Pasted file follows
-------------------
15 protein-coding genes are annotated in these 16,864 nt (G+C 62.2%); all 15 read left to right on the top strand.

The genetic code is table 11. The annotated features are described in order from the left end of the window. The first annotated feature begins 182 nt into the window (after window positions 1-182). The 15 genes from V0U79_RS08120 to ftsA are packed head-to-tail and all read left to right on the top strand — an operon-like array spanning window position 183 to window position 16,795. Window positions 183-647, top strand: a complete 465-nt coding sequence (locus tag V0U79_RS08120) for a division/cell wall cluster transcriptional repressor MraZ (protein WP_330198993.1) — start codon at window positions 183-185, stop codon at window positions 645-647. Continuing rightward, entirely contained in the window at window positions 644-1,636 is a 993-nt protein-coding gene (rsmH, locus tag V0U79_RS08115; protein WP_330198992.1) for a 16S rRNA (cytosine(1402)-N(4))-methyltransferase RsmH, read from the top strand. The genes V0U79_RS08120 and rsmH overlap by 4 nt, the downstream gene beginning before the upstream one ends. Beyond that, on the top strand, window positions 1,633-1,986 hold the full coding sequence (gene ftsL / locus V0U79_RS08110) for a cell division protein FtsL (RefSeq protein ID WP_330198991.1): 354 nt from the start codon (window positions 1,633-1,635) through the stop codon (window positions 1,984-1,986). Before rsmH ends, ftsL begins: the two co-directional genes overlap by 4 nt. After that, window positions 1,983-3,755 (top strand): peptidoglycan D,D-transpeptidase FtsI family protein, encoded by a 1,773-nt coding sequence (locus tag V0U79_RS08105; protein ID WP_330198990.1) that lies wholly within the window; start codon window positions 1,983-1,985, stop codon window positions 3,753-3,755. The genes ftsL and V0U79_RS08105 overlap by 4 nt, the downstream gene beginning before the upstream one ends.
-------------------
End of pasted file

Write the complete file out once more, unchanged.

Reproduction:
15 protein-coding genes are annotated in these 16,864 nt (G+C 62.2%); all 15 read left to right on the top strand.

The genetic code is table 11. The annotated features are described in order from the left end of the window. The first annotated feature begins 182 nt into the window (after window positions 1-182). The 15 genes from V0U79_RS08120 to ftsA are packed head-to-tail and all read left to right on the top strand — an operon-like array spanning window position 183 to window position 16,795. Window positions 183-647, top strand: a complete 465-nt coding sequence (locus tag V0U79_RS08120) for a division/cell wall cluster transcriptional repressor MraZ (protein WP_330198993.1) — start codon at window positions 183-185, stop codon at window positions 645-647. Continuing rightward, entirely contained in the window at window positions 644-1,636 is a 993-nt protein-coding gene (rsmH, locus tag V0U79_RS08115; protein WP_330198992.1) for a 16S rRNA (cytosine(1402)-N(4))-methyltransferase RsmH, read from the top strand. The genes V0U79_RS08120 and rsmH overlap by 4 nt, the downstream gene beginning before the upstream one ends. Beyond that, on the top strand, window positions 1,633-1,986 hold the full coding sequence (gene ftsL / locus V0U79_RS08110) for a cell division protein FtsL (RefSeq protein ID WP_330198991.1): 354 nt from the start codon (window positions 1,633-1,635) through the stop codon (window positions 1,984-1,986). Before rsmH ends, ftsL begins: the two co-directional genes overlap by 4 nt. After that, window positions 1,983-3,755 (top strand): peptidoglycan D,D-transpeptidase FtsI family protein, encoded by a 1,773-nt coding sequence (locus tag V0U79_RS08105; protein ID WP_330198990.1) that lies wholly within the window; start codon window positions 1,983-1,985, stop codon window positions 3,753-3,755. The genes ftsL and V0U79_RS08105 overlap by 4 nt, the downstream gene beginning before the upstream one ends.